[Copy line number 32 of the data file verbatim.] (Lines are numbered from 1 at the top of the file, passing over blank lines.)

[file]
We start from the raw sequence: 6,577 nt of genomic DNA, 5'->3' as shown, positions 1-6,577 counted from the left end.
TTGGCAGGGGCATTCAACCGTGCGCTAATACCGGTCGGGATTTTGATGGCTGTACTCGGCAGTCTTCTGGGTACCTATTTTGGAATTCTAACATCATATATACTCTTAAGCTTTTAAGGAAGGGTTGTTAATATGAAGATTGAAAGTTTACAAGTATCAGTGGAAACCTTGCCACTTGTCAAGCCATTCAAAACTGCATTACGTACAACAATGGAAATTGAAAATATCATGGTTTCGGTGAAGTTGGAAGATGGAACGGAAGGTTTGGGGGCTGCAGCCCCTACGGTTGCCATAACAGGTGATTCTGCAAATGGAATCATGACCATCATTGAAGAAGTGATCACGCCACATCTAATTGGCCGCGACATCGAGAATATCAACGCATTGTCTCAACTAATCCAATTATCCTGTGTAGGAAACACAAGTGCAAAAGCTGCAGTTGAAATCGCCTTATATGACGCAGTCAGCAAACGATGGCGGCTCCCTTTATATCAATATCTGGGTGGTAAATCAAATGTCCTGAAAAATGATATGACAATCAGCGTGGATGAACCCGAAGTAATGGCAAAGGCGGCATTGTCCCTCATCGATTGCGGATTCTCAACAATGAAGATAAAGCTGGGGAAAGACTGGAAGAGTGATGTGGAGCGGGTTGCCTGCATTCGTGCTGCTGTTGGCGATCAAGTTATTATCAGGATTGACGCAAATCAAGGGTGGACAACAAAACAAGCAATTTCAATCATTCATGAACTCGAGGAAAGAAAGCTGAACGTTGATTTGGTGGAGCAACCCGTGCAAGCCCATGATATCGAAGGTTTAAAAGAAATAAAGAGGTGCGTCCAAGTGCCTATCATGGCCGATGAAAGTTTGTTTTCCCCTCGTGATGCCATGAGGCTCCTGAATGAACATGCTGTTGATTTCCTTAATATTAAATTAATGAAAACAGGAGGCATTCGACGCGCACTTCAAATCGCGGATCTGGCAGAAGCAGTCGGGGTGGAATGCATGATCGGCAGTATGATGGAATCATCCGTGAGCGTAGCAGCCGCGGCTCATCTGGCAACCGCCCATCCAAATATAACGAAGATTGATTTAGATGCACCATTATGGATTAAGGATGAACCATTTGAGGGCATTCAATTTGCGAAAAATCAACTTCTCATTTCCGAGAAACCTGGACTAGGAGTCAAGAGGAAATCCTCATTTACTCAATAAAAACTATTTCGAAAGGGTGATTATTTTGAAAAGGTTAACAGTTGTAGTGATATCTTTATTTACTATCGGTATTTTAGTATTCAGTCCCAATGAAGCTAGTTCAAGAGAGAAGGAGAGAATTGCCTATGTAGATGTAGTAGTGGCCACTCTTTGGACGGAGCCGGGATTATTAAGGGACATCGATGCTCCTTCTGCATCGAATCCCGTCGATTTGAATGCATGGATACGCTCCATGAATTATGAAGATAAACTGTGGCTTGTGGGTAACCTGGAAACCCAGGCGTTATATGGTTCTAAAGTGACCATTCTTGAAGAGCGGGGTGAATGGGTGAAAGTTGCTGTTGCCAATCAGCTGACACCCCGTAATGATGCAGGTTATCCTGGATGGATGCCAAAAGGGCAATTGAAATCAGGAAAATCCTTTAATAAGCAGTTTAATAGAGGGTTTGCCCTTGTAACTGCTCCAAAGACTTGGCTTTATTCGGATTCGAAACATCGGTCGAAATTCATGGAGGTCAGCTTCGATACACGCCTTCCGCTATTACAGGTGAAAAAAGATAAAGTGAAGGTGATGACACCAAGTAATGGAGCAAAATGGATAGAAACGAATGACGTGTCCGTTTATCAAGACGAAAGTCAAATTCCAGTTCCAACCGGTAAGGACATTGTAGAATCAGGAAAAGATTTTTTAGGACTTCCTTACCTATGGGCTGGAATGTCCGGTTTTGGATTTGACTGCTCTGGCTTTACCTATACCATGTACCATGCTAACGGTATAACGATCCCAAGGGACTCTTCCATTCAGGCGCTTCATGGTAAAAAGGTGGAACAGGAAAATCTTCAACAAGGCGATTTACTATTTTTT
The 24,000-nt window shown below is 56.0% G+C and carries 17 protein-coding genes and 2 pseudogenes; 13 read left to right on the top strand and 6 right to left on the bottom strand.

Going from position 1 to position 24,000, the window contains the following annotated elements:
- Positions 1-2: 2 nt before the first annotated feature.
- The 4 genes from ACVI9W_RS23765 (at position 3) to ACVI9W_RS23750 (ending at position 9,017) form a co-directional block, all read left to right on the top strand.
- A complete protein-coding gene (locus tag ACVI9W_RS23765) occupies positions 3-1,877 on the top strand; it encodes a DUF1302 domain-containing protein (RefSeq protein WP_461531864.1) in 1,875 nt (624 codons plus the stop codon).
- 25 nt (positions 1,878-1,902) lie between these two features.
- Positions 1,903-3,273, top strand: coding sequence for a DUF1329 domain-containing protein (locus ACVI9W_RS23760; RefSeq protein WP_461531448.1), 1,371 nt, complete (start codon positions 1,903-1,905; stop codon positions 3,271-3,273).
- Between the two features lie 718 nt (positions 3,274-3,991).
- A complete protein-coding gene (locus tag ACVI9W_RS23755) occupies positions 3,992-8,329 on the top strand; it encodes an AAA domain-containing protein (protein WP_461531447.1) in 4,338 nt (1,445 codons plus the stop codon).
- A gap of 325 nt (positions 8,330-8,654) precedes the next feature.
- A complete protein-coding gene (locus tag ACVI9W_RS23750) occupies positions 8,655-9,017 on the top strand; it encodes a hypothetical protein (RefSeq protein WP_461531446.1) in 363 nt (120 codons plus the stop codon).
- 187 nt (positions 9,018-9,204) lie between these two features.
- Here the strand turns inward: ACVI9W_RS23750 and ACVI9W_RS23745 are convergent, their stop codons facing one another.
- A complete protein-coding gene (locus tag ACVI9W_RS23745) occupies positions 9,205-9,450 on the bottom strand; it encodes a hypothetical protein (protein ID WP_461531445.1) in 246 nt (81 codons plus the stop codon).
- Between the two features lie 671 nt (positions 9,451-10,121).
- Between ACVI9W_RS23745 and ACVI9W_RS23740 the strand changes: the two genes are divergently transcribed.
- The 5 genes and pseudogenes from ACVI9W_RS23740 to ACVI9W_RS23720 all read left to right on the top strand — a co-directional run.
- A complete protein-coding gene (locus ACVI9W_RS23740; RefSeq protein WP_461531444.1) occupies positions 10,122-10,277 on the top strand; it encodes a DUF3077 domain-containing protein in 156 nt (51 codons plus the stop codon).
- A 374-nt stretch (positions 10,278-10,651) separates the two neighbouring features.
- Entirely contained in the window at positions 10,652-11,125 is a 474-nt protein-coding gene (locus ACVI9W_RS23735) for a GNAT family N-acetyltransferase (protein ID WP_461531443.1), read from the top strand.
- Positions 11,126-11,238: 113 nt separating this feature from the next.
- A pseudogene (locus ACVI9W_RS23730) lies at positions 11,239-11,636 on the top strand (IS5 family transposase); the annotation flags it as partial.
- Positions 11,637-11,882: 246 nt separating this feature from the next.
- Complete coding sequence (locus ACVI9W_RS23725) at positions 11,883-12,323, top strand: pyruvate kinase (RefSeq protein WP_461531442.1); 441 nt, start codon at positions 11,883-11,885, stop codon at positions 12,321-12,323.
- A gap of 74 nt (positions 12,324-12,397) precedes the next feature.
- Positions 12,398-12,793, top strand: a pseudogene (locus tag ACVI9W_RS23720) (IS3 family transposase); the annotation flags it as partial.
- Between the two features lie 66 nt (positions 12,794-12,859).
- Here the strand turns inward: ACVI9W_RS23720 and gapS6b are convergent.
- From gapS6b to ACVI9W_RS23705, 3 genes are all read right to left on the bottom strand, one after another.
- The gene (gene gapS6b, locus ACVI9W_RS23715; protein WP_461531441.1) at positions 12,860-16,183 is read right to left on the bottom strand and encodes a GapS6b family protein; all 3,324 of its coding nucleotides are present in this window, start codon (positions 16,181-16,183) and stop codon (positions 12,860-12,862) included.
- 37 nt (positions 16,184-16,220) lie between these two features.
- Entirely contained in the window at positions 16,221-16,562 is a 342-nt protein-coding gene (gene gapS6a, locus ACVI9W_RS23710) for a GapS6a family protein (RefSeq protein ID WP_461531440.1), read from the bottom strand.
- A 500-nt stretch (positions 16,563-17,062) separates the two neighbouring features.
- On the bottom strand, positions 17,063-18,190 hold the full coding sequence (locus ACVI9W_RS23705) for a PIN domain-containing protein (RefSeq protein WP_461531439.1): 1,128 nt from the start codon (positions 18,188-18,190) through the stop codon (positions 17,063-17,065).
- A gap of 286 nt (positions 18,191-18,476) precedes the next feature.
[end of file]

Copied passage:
- The gene (gene gapS6b, locus ACVI9W_RS23715; protein WP_461531441.1) at positions 12,860-16,183 is read right to left on the bottom strand and encodes a GapS6b family protein; all 3,324 of its coding nucleotides are present in this window, start codon (positions 16,181-16,183) and stop codon (positions 12,860-12,862) included.